As a real estate investor specializing in low-end condominiums in Orange County, Calif., Lin He knows the value of doing his homework and relationship building. They are the two key factors that have given him a jump on his competition when it comes to buying bank-owned properties — either before or right after they are listed on the local multiple listing service.
“Buying pre-listing REOs definitely is a viable strategy. In fact, it's my major property acquisition strategy for me,” said He. “It takes time to develop a relationship with the REO agents. They need to be able to trust that you’ll perform.”
The relationship strategy has worked many times for him. So well in fact, that sometimes he’s able to submit an offer immediately when the property hits the MLS, and other times he’s been in the situation where he doesn’t even have to make an offer up front. The agent just sends him the paperwork on the deal and he decides whether he wants to take it or not.
His focus has been not only on getting to know the key REO agents in the areas he buys, but also on building good relationships with the local homeowners associations, the property management companies that represent the HOAs, and even the neighbors surrounding the condos he owns. These relationships translate into a better chance that he’ll know early on about units headed into the foreclosure process.
Outwit Other Buyers
An investor in REO properties for 20 years and a well-known coach to real estate investors nationwide, Andy Heller believes working the unlisted bank-owned market is good for as much as a 25 percent to 30 percent discount before the property hits the MLS.
Utilizing a foreclosure listing service such as RealtyTrac, Heller teaches his students how to scan the lists of pre-foreclosure properties looking at location, loan amount and loan type as key criteria for sorting through properties. Next, the investor should identify 15 to 25 potential properties that are expected to go REO based on location.
While the larger banks don’t have to talk with you, and the chance of an investor getting in with the bank directly are slim and none, that strategy might be feasible with smaller, more local or regional banks. The key is timing, Heller noted.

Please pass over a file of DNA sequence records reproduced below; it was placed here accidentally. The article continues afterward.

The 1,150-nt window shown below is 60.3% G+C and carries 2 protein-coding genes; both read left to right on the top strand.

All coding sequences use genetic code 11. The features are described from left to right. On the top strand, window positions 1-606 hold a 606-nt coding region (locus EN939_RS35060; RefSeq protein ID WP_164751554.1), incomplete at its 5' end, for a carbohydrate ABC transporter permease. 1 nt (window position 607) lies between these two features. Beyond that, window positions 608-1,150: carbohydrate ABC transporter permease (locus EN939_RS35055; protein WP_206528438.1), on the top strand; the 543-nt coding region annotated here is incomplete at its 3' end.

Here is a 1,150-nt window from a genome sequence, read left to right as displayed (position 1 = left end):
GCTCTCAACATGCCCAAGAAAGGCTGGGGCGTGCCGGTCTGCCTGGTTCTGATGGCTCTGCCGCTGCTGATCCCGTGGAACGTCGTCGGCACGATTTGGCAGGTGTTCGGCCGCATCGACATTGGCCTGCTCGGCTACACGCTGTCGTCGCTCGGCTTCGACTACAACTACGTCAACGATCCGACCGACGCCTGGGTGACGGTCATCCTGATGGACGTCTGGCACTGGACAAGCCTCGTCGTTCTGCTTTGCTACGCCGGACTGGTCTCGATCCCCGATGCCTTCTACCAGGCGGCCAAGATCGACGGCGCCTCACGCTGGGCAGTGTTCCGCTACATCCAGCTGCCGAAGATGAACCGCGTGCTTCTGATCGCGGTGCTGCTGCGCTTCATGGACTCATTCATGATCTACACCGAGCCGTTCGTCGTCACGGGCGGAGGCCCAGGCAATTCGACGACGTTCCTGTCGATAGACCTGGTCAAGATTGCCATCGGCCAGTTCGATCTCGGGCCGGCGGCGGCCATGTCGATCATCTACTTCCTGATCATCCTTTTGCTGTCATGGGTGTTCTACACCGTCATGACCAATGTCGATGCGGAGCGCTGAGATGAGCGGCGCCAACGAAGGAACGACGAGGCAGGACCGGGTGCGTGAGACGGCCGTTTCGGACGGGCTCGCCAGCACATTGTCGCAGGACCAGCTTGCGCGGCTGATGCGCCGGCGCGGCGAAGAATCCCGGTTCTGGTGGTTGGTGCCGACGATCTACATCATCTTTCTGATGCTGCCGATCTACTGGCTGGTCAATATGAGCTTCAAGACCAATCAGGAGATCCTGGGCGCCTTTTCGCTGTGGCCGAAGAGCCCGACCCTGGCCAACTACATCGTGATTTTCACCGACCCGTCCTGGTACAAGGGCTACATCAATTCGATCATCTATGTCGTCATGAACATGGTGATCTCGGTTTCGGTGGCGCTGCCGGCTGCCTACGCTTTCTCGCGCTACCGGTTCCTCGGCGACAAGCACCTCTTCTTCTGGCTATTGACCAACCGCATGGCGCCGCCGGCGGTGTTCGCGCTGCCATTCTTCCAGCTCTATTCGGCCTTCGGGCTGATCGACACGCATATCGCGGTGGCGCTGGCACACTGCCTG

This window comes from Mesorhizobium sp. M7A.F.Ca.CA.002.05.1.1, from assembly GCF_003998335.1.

“What you want to accomplish is to have the bank view you as an alternative to their normal structure of how they do things,” he said.
He suggests a three-step approach:
- Call in the days following the foreclosure sale but before the bank begins its normal process to market the property.
- Make a specific property inquiry for a single property based on your identified property list. Tell them you’d like to make a quick sale offer which will separate you from other investors.
- Say the right things. After telling them you’d like to make a quick sale offer, ask them for nothing more than access to the property and tell them you should have an offer on their desk in two to three days after that.
Outlast the Lenders
Although he’s an investor, Sham Reddy spends most of his time working as a real estate agent representing other investors in Dayton, Ohio. Given the plentiful inventory of properties available in the area, Reddy said he trains his investors to wait on REOs until after they’ve hit the MLS and been on the market for at least 30 days before making a move.
“The longer the property is on the market the better negotiating position we have,” said Reddy, who is president of both the Greater Dayton Real Estate Investors Association and the Ohio Real Estate Investors Association.
Reddy said one of his key strategies for working REOs is following the sheriff’s sales and keeping track of the results. He knows that it usually takes four to six weeks before the property eventually ends up as someone’s REO listing (VA and HUD properties take a little longer to show up on the market).
This article is excerpted from RealtyTrac's award-winning Foreclosure News Report.